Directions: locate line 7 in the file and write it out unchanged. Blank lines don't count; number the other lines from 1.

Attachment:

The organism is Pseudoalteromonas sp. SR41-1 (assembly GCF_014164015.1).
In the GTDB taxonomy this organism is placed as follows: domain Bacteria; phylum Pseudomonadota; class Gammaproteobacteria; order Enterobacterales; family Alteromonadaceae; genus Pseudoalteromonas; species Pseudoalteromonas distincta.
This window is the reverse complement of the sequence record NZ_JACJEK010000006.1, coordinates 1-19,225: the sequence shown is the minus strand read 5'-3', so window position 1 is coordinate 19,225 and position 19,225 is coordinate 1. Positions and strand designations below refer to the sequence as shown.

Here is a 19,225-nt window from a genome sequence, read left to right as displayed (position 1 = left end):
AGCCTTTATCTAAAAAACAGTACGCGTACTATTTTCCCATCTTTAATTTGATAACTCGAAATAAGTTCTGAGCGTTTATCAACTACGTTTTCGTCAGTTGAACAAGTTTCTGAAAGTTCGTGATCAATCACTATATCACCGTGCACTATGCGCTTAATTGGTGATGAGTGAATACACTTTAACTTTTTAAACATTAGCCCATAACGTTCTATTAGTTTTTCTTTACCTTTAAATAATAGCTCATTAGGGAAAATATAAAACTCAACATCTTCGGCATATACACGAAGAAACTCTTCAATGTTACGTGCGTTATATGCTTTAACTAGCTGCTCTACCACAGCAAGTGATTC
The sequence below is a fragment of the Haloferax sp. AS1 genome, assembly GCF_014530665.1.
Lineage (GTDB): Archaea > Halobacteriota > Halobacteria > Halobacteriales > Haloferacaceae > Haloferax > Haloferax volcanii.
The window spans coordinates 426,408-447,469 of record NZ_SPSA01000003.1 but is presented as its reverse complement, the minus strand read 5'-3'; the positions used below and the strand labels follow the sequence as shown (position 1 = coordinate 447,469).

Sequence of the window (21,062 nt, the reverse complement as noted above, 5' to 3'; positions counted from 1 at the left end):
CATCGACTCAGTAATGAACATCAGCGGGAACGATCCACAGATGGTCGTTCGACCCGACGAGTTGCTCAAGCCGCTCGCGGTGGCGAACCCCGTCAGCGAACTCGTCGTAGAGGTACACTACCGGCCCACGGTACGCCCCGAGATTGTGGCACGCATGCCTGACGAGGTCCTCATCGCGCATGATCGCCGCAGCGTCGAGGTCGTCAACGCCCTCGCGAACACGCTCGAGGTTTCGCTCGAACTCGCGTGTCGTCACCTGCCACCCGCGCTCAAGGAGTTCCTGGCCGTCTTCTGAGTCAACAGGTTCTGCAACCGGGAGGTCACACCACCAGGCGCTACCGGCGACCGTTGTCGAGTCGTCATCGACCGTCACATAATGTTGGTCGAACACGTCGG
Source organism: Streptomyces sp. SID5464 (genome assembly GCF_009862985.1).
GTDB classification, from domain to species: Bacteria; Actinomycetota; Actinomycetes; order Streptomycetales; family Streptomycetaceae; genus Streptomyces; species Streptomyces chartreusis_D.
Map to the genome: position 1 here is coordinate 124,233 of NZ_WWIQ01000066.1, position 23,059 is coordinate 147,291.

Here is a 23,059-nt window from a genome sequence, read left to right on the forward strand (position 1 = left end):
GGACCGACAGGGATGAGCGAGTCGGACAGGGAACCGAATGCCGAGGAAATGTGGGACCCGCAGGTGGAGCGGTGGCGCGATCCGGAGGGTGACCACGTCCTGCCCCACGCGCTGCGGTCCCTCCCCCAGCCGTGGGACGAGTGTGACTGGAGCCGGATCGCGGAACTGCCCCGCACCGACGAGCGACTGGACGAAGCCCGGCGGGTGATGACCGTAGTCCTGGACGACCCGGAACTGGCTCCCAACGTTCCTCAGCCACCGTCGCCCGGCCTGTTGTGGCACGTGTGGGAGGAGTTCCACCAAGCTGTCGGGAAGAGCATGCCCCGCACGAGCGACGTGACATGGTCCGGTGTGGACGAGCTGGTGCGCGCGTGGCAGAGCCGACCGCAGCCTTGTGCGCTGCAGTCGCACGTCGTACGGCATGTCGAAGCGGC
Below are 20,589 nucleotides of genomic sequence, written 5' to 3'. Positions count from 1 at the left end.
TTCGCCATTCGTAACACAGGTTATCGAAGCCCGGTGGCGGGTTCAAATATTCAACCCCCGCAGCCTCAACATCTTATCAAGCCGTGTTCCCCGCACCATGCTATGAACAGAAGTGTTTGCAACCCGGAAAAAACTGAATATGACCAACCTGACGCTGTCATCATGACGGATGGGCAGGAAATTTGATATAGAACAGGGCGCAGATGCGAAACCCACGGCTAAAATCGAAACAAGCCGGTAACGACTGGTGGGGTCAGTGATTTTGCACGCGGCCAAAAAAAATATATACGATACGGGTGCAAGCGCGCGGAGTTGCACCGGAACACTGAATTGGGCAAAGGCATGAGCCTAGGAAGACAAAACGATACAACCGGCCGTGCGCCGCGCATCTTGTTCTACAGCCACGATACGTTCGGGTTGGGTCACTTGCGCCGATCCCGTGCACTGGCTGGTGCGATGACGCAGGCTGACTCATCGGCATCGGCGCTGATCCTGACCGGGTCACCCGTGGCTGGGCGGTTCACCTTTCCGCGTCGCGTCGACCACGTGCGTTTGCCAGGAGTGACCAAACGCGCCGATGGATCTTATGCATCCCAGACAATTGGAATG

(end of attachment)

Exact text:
Lineage (GTDB): Archaea > Halobacteriota > Halobacteria > Halobacteriales > Haloferacaceae > Haloferax > Haloferax volcanii.